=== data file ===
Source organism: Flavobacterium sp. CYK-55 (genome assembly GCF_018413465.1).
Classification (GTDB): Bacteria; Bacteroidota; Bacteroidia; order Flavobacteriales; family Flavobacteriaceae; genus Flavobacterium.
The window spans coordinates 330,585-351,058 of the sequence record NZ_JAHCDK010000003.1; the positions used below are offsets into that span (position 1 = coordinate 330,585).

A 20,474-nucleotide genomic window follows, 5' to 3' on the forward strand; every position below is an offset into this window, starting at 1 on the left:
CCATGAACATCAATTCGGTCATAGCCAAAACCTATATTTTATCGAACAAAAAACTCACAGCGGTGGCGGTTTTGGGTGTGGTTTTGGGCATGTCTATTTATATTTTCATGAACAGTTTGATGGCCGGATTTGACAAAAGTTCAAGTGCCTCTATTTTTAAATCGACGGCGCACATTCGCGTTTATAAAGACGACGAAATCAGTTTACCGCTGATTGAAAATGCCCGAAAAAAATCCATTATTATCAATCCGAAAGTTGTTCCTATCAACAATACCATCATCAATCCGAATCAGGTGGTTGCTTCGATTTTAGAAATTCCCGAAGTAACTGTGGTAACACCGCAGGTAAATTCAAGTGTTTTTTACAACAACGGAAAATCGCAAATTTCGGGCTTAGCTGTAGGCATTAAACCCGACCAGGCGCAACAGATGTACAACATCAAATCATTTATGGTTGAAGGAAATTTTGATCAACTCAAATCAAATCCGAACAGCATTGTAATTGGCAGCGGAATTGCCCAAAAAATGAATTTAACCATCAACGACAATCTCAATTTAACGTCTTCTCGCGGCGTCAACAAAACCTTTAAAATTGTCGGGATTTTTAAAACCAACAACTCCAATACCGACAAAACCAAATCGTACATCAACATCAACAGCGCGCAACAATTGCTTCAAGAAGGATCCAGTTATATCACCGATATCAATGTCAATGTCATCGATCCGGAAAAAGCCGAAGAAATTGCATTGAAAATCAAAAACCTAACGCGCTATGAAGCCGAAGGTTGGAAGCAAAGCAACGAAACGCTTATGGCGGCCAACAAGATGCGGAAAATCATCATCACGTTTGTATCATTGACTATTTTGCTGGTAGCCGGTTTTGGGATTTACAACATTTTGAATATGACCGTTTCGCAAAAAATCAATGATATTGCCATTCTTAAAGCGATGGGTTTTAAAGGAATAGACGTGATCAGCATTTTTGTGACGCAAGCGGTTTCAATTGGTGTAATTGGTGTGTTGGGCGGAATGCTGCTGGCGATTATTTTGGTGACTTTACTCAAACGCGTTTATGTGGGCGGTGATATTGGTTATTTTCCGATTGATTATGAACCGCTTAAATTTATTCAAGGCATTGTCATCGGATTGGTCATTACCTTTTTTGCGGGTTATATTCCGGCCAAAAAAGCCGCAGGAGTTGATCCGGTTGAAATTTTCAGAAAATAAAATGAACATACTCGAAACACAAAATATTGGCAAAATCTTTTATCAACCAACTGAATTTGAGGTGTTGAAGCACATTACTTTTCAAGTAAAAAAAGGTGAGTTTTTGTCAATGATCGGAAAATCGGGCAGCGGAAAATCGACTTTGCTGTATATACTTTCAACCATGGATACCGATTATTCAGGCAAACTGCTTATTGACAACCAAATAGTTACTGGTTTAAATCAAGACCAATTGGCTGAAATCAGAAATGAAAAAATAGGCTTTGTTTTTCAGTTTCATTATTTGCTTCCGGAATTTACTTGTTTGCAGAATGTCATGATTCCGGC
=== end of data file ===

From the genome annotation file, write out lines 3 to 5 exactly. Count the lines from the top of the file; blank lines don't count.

The window spans coordinates 330,585-351,058 of the sequence record NZ_JAHCDK010000003.1; the positions used below are offsets into that span (position 1 = coordinate 330,585).

A 20,474-nucleotide genomic window follows, 5' to 3' on the forward strand; every position below is an offset into this window, starting at 1 on the left:
CCATGAACATCAATTCGGTCATAGCCAAAACCTATATTTTATCGAACAAAAAACTCACAGCGGTGGCGGTTTTGGGTGTGGTTTTGGGCATGTCTATTTATATTTTCATGAACAGTTTGATGGCCGGATTTGACAAAAGTTCAAGTGCCTCTATTTTTAAATCGACGGCGCACATTCGCGTTTATAAAGACGACGAAATCAGTTTACCGCTGATTGAAAATGCCCGAAAAAAATCCATTATTATCAATCCGAAAGTTGTTCCTATCAACAATACCATCATCAATCCGAATCAGGTGGTTGCTTCGATTTTAGAAATTCCCGAAGTAACTGTGGTAACACCGCAGGTAAATTCAAGTGTTTTTTACAACAACGGAAAATCGCAAATTTCGGGCTTAGCTGTAGGCATTAAACCCGACCAGGCGCAACAGATGTACAACATCAAATCATTTATGGTTGAAGGAAATTTTGATCAACTCAAATCAAATCCGAACAGCATTGTAATTGGCAGCGGAATTGCCCAAAAAATGAATTTAACCATCAACGACAATCTCAATTTAACGTCTTCTCGCGGCGTCAACAAAACCTTTAAAATTGTCGGGATTTTTAAAACCAACAACTCCAATACCGACAAAACCAAATCGTACATCAACATCAACAGCGCGCAACAATTGCTTCAAGAAGGATCCAGTTATATCACCGATATCAATGTCAATGTCATCGATCCGGAAAAAGCCGAAGAAATTGCATTGAAAATCAAAAACCTAACGCGCTATGAAGCCGAAGGTTGGAAGCAAAGCAACGAAACGCTTATGGCGGCCAACAAGATGCGGAAAATCATCATCACGTTTGTATCATTGACTATTTTGCTGGTAGCCGGTTTTGGGATTTACAACATTTTGAATATGACCGTTTCGCAAAAAATCAATGATATTGCCATTCTTAAAGCGATGGGTTTTAAAGGAATAGACGTGATCAGCATTTTTGTGACGCAAGCGGTTTCAATTGGTGTAATTGGTGTGTTGGGCGGAATGCTGCTGGCGATTATTTTGGTGACTTTACTCAAACGCGTTTATGTGGGCGGTGATATTGGTTATTTTCCGATTGATTATGAACCGCTTAAATTTATTCAAGGCATTGTCATCGGATTGGTCATTACCTTTTTTGCGGGTTATATTCCGGCCAAAAAAGCCGCAGGAGTTGATCCGGTTGAAATTTTCAGAAAATAAAATGAACATACTCGAAACACAAAATATTGGCAAAATCTTTTATCAACCAACTGAATTTGAGGTGTTGAAGCACATTACTTTTCAAGTAAAAAAAGGTGAGTTTTTGTCAATGATCGGAAAATCGGGCAGCGGAAAATCGACTTTGCTGTATATACTTTCAACCATGGATACCGATTATTCAGGCAAACTGCTTATTGACAACCAAATAGTTACTGGTTTAAATCAAGACCAATTGGCTGAAATCAGAAATGAAAAAATAGGCTTTGTTTTTCAGTTTCATTATTTGCTTCCGGAATTTACTTGTTTGCAGAATGTCATGATTCCGGC